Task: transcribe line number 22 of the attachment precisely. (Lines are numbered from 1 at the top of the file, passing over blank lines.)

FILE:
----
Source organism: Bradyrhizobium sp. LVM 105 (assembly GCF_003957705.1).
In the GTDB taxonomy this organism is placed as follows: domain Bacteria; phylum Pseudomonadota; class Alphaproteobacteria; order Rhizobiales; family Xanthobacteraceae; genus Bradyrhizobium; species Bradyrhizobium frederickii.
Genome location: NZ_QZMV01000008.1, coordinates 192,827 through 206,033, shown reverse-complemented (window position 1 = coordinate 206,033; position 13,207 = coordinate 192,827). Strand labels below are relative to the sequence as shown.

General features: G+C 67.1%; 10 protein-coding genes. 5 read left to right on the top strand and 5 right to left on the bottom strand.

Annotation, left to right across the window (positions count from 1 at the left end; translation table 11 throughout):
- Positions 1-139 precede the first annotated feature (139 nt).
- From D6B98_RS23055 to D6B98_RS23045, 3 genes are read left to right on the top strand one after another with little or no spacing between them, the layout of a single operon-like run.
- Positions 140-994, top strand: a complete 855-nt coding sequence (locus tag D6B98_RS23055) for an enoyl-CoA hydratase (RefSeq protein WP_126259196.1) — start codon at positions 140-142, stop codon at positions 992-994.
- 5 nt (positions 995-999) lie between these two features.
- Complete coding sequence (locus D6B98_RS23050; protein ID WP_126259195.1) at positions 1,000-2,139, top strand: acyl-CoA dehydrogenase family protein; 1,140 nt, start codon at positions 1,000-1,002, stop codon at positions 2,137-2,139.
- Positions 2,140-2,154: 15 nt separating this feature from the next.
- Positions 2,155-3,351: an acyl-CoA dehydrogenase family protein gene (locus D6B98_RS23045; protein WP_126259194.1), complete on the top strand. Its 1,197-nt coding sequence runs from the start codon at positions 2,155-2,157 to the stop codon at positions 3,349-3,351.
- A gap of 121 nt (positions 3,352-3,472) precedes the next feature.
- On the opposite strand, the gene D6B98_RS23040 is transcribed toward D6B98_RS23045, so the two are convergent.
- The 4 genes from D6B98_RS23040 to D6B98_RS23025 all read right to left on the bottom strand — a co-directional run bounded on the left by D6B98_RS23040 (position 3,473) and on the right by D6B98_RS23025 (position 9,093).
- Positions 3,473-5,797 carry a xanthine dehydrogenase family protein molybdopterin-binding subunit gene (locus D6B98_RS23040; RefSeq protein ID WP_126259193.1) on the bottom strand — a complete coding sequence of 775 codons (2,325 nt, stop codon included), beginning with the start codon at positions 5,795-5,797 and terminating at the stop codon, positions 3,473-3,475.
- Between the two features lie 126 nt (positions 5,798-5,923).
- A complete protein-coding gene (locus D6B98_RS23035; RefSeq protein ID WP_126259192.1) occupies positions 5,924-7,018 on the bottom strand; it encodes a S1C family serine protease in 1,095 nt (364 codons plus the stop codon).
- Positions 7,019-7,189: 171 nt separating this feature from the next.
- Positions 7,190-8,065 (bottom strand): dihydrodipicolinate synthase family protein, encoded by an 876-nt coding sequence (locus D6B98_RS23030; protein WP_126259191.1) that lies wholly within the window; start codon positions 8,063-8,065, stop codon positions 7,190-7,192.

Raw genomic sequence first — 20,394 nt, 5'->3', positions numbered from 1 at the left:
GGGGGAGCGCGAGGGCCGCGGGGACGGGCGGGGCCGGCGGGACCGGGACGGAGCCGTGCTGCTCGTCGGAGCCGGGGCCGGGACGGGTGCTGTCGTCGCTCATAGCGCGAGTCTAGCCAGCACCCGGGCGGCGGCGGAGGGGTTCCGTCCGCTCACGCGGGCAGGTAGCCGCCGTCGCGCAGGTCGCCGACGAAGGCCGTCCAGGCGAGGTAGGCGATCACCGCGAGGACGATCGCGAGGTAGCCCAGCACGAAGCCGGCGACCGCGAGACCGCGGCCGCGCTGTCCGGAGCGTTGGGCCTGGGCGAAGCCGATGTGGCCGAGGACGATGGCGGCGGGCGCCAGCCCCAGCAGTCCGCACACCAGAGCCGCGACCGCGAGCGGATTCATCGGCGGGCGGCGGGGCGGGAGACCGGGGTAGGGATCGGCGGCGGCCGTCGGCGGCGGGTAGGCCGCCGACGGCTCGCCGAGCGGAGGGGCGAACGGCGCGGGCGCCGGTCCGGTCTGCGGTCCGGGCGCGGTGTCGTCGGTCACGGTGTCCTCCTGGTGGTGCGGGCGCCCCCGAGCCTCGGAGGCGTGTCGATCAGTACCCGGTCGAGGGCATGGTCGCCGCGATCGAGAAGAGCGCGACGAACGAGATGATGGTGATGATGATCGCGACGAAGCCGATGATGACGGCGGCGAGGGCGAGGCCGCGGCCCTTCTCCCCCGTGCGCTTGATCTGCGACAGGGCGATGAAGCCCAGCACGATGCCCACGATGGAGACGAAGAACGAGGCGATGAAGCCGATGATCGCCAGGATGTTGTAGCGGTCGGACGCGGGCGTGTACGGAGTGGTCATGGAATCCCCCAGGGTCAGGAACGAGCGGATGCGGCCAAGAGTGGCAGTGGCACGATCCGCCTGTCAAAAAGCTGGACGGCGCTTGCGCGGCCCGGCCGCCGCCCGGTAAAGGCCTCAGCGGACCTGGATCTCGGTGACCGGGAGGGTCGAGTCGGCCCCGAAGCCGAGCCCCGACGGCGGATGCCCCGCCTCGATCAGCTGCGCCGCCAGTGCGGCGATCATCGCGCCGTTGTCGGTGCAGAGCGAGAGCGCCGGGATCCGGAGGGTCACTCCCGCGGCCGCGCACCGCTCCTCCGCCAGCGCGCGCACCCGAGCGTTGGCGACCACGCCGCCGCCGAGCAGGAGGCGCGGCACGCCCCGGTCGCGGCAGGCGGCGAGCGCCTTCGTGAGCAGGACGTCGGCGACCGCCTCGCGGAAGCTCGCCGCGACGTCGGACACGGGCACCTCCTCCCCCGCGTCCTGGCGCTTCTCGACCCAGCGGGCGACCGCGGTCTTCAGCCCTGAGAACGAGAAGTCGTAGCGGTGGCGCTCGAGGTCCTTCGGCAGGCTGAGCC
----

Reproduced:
GGGGGAGCGCGAGGGCCGCGGGGACGGGCGGGGCCGGCGGGACCGGGACGGAGCCGTGCTGCTCGTCGGAGCCGGGGCCGGGACGGGTGCTGTCGTCGCTCATAGCGCGAGTCTAGCCAGCACCCGGGCGGCGGCGGAGGGGTTCCGTCCGCTCACGCGGGCAGGTAGCCGCCGTCGCGCAGGTCGCCGACGAAGGCCGTCCAGGCGAGGTAGGCGATCACCGCGAGGACGATCGCGAGGTAGCCCAGCACGAAGCCGGCGACCGCGAGACCGCGGCCGCGCTGTCCGGAGCGTTGGGCCTGGGCGAAGCCGATGTGGCCGAGGACGATGGCGGCGGGCGCCAGCCCCAGCAGTCCGCACACCAGAGCCGCGACCGCGAGCGGATTCATCGGCGGGCGGCGGGGCGGGAGACCGGGGTAGGGATCGGCGGCGGCCGTCGGCGGCGGGTAGGCCGCCGACGGCTCGCCGAGCGGAGGGGCGAACGGCGCGGGCGCCGGTCCGGTCTGCGGTCCGGGCGCGGTGTCGTCGGTCACGGTGTCCTCCTGGTGGTGCGGGCGCCCCCGAGCCTCGGAGGCGTGTCGATCAGTACCCGGTCGAGGGCATGGTCGCCGCGATCGAGAAGAGCGCGACGAACGAGATGATGGTGATGATGATCGCGACGAAGCCGATGATGACGGCGGCGAGGGCGAGGCCGCGGCCCTTCTCCCCCGTGCGCTTGATCTGCGACAGGGCGATGAAGCCCAGCACGATGCCCACGATGGAGACGAAGAACGAGGCGATGAAGCCGATGATCGCCAGGATGTTGTAGCGGTCGGACGCGGGCGTGTACGGAGTGGTCATGGAATCCCCCAGGGTCAGGAACGAGCGGATGCGGCCAAGAGTGGCAGTGGCACGATCCGCCTGTCAAAAAGCTGGACGGCGCTTGCGCGGCCCGGCCGCCGCCCGGTAAAGGCCTCAGCGGACCTGGATCTCGGTGACCGGGAGGGTCGAGTCGGCCCCGAAGCCGAGCCCCGACGGCGGATGCCCCGCCTCGATCAGCTGCGCCGCCAGTGCGGCGATCATCGCGCCGTTGTCGGTGCAGAGCGAGAGCGCCGGGATCCGGAGGGTCACTCCCGCGGCCGCGCACCGCTCCTCCGCCAGCGCGCGCACCCGAGCGTTGGCGACCACGCCGCCGCCGAGCAGGAGGCGCGGCACGCCCCGGTCGCGGCAGGCGGCGAGCGCCTTCGTGAGCAGGACGTCGGCGACCGCCTCGCGGAAGCTCGCCGCGACGTCGGACACGGGCACCTCCTCCCCCGCGTCCTGGCGCTTCTCGACCCAGCGGGCGACCGCGGTCTTCAGCCCTGAGAACGAGAAGTCGTAGCGGTGGCGCTCGAGGTCCTTCGGCAGGCTGAGCC